I try to keep abreast of what the wildlife eats throughout the year. This exercise has allowed me to watch how the food habits of a number of my backyard residents change throughout the year. Recently I was reminded of this fact as I watched a northern mockingbird dine on pokeberries.
Throughout the spring and much of the summer mockingbirds I watched them dining on suet, insects, blackberries, and other delicacies. Then seemingly, overnight birds seemed to abandon the places where they had been feeding. Last week they reappeared at pokeweeds that have colonized my property. The birds were dining on the plants’ juicy, purplish-black berries. While I have only seen mockingbirds eating the berries so far this summer, I suspect they have to share them with other backyard residents such as brown thrashers, eastern bluebirds, cardinals and even red-bellied woodpeckers.
The first time I witnessed a mockingbird eating pokeberries a couple of weeks ago the bird was having a difficult time plucking them from a cluster of fruit dangling from a droopy branch. Since it was seemingly impossible for the bird to perch on the flimsy branch and dine of the berries at the same time, it was forced to attempt to hover close to the berries. It immediately became obvious that the mockingbird’s ability to hover will never be favorably compared with that of a hummingbird. In spite of this, after several tries grab the berries, the cluster of berries eventually disappeared into the mouth of the determined bird.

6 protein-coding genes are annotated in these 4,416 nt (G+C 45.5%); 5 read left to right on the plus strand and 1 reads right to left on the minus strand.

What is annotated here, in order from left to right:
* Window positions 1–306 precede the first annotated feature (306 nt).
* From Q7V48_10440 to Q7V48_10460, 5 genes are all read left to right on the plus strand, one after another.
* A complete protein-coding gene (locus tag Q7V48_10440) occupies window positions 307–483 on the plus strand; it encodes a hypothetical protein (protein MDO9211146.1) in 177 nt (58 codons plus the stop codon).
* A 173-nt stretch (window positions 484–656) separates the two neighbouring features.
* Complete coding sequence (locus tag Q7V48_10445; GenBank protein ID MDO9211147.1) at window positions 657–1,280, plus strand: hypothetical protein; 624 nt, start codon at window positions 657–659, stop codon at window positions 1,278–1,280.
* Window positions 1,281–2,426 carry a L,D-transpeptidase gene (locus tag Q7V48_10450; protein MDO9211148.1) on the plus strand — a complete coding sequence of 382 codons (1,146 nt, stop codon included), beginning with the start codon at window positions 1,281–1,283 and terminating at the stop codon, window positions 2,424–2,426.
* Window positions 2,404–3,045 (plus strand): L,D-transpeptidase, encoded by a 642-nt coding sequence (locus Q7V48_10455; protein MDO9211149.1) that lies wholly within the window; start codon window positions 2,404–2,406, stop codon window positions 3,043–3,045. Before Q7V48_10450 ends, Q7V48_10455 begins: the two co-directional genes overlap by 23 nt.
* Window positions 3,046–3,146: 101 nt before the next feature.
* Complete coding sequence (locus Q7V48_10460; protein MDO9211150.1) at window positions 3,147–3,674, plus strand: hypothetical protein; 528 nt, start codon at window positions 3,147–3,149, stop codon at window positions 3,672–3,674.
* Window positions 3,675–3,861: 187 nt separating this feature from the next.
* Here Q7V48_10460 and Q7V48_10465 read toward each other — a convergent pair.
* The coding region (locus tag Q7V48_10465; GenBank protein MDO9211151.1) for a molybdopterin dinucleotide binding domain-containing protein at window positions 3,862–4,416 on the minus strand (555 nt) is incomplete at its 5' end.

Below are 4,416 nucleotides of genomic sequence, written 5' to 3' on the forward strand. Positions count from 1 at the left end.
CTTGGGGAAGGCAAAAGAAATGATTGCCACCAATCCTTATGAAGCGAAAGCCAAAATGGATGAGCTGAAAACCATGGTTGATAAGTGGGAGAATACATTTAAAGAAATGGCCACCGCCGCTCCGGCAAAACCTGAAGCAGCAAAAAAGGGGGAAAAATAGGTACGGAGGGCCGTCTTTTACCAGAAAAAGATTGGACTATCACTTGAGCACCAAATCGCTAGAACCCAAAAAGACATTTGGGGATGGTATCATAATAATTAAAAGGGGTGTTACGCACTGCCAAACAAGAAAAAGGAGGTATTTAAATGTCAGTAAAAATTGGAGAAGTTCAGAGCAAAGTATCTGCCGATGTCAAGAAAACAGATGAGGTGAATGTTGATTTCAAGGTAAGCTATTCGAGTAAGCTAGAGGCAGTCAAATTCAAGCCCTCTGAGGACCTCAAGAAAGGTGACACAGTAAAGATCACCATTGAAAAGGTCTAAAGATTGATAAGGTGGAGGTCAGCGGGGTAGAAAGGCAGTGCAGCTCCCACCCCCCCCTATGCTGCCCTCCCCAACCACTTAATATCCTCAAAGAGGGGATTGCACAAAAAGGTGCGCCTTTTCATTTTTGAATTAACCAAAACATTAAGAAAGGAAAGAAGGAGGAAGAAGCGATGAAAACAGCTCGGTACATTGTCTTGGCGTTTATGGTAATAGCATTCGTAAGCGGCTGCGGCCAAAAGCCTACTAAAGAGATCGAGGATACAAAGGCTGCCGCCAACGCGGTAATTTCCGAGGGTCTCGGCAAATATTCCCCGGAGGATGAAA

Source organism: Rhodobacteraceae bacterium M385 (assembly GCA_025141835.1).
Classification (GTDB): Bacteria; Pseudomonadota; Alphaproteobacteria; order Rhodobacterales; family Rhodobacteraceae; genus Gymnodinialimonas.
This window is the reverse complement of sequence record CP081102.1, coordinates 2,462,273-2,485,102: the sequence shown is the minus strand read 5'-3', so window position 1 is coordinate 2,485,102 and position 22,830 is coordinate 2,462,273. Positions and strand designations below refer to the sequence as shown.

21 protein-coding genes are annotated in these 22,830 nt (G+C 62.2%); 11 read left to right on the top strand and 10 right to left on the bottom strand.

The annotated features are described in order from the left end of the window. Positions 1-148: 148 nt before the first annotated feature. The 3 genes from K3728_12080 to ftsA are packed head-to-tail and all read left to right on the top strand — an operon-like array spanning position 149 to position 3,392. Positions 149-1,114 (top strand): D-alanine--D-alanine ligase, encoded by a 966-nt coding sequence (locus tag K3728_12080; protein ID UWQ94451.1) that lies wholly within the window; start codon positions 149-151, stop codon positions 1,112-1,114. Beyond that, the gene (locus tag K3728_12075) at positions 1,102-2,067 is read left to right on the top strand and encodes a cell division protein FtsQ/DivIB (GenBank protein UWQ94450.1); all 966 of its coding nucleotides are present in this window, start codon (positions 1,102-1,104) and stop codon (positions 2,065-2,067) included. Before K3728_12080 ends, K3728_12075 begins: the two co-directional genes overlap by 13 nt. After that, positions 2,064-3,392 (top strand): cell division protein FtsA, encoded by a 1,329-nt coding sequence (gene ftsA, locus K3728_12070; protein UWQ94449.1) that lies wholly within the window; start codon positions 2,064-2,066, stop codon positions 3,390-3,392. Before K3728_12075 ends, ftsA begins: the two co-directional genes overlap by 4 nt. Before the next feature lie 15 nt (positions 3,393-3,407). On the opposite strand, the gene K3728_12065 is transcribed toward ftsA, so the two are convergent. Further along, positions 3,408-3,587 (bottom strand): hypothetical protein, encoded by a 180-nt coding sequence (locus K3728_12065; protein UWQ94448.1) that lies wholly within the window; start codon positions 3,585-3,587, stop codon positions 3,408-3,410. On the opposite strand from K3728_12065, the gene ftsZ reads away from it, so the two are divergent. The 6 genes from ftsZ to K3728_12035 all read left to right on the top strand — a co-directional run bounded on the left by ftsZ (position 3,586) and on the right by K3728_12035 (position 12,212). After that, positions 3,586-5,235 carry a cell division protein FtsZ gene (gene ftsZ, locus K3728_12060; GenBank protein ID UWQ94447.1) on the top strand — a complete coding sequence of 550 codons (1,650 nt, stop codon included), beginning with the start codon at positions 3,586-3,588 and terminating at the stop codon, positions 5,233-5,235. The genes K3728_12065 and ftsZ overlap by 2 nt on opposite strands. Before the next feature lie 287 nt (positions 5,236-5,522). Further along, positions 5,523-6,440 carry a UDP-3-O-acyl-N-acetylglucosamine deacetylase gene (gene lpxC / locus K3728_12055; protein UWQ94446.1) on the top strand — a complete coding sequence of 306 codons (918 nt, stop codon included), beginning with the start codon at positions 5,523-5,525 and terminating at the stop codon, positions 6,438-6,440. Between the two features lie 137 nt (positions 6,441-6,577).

If you find pokeberry plants sprouting in an out-of-the-way spot in your yard, let them grow. If you do, you will be rewarded with an attractive plant, and a great source of food for birds and other wildlife. In addition, you will be offered with some great wildlife viewing opportunities and the chance to learn more about the feeding habits of wildlife without having to leave your home.